Although many people define themselves by what they do, they also have lives outside of work. They have families, hobbies, and responsibilities. They have health scares and financial goals. A person’s job is important, but it needs to leave room for the rest of a person’s life, too. We all need work-life balance.
Employee Burnout Is No Laughing Matter
What if two-thirds of employees suffered from a condition that made them more likely to quit or end up in the emergency room? Well, such a condition exists. It’s not a new virus. It’s employee burnout.
According to a Gallup poll, 23 percent of employees feel burned out always or often, and an additional 44 percent feel burned out sometimes. Among employees who are often or always burned out, they are 63 percent more likely to take a sick day, 2.6 times more likely to leave their job, and 23 percent more likely to visit the emergency room.
Burnout is a serious issue that negatively impacts employers and their employees. Achieving work-life balance is one way to avoid becoming burned out.
Strategies for Employers
- Allow flexible hours and work from home options. This makes it easier to deal with sick kids, sick pets, repairs, and other minor emergencies as they arise.
- Provide personal days. According to a survey from Career Builder, 40 percent of workers reported calling in sick when they weren’t sick in the last 12 months. Reasons for lying included needing to keep a doctor’s appointment, not feeling like working, needing sleep, needing to relax, and having errands. Sometimes, people just need a day off.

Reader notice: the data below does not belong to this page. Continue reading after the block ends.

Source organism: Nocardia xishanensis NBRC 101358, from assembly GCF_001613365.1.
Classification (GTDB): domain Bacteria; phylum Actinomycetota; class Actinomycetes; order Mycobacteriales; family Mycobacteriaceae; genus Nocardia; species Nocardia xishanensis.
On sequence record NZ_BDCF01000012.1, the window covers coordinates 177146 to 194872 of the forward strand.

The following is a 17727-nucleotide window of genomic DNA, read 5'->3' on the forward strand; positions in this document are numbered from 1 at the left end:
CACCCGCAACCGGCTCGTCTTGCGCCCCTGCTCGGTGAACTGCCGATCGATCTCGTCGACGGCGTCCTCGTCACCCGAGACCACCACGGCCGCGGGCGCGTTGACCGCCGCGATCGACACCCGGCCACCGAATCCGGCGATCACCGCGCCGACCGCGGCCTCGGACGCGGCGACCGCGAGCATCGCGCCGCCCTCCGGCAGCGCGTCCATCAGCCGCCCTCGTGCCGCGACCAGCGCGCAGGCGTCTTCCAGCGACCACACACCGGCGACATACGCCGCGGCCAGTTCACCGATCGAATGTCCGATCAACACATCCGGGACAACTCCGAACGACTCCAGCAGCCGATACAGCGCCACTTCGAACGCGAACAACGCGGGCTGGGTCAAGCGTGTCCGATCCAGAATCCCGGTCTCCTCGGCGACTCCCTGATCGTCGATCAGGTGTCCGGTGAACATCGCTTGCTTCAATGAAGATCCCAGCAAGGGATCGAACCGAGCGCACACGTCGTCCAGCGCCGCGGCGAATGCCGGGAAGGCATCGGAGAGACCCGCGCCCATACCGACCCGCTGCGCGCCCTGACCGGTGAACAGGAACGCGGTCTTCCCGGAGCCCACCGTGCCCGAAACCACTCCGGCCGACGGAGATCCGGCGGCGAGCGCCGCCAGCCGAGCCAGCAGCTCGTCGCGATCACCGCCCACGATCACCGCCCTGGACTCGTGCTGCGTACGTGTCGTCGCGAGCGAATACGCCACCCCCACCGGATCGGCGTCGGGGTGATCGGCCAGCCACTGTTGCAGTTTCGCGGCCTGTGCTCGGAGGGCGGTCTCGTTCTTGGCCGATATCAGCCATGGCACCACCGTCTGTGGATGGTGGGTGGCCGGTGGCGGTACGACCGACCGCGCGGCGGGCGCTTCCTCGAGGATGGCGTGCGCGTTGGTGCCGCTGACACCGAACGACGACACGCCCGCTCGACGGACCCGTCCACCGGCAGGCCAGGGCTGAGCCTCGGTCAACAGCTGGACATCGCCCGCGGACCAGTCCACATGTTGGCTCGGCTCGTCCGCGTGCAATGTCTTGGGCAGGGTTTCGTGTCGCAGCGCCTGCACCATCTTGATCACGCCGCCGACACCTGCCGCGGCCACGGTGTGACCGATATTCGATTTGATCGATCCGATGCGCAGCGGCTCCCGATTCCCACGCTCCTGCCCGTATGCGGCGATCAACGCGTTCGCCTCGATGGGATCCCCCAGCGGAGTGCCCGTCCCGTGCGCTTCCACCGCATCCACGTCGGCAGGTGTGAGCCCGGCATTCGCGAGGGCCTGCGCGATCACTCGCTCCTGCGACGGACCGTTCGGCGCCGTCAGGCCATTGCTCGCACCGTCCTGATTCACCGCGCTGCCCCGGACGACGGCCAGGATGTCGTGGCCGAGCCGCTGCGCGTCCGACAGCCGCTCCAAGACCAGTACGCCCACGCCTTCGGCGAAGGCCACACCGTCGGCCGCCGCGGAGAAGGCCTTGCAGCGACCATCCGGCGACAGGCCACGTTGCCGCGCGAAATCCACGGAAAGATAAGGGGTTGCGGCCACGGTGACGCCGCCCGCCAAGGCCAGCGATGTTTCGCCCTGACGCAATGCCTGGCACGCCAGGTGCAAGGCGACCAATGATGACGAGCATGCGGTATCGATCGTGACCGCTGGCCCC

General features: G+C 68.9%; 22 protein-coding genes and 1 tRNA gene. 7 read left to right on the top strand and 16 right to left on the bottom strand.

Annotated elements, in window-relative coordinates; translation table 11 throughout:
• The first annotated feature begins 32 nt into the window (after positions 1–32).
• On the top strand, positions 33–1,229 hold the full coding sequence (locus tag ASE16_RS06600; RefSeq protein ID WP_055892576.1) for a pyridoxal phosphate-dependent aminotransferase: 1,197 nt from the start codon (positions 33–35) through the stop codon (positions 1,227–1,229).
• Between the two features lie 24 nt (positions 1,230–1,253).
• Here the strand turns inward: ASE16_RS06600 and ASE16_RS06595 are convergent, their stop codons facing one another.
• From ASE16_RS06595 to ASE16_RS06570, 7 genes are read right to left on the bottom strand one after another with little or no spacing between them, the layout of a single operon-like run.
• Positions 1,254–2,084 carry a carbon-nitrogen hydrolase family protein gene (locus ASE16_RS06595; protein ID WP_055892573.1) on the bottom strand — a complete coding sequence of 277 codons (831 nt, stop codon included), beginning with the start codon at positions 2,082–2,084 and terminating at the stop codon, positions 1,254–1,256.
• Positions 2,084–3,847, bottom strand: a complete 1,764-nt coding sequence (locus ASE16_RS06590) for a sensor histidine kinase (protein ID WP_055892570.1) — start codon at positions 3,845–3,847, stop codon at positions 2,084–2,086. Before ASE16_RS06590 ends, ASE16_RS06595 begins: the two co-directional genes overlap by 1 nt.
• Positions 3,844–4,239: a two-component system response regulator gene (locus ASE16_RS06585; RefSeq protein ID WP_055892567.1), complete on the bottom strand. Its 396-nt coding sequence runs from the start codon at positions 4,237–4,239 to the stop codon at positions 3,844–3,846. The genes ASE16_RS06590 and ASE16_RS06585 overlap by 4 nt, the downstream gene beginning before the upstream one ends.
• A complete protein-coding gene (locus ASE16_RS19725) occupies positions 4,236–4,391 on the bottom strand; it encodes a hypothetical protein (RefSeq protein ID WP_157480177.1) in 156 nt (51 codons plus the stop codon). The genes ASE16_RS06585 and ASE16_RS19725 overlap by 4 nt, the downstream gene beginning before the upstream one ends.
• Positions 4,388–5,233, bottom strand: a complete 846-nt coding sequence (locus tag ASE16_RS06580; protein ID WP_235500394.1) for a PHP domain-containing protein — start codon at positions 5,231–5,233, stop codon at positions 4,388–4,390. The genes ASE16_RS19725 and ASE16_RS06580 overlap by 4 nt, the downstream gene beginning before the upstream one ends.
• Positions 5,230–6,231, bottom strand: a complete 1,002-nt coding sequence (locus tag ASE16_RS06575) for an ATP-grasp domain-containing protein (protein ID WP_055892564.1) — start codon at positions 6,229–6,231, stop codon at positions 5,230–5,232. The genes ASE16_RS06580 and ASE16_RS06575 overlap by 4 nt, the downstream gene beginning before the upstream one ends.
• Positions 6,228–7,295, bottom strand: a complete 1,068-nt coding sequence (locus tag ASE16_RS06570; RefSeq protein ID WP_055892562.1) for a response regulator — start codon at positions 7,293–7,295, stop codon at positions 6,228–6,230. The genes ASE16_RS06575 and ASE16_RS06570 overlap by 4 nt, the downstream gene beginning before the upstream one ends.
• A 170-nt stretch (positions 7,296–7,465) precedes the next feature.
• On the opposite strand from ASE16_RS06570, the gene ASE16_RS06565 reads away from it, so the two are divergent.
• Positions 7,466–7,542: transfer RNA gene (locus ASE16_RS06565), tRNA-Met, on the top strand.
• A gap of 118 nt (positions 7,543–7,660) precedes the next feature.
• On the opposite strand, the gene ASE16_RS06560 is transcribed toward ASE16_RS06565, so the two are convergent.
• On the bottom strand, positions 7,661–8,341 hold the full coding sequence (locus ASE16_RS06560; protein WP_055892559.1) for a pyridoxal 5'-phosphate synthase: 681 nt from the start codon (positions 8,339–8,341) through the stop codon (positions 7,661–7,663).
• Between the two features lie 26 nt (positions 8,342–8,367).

- Support families. There are many ways to support families, from offering maternity/paternity leave to providing childcare benefits.
- Stick to reasonable workloads. When a person quits, do you hire a replacement or dump the extra work on another employee? The latter can increase stress and resentment. Instead of losing one employee, you could lose two. While overtime may be necessary occasionally, avoid letting it become the norm.
Strategies for Employees
- Take breaks. Are you the type of employee who eats lunch at your desk and never takes a vacation? You might think this makes you a good worker, but it’s really setting you up for employee burnout. Take breaks to refresh during the workday and use your paid time off.
- Avoid workaholism. Do you pride yourself on being a workaholic? It could be bad for your mental health. A study found a significant link between workaholism and psychiatric disorders including anxiety, depression, and obsessive-compulsive disorder.
Strategies for Everyone
- Communicate with each other. Employees should feel comfortable talking to their managers about problems they’re having with their workload. Employers should listen and actively seek out feedback.
- Set a good example. If one person never takes breaks or sick days, everyone else might feel obligated to do the same. Maintain a good work-life balance for yourself and the people around you.
- Help each other. When an employee or coworker is going through a tough time, do what you can to help. Celebrate each other’s good times, too.
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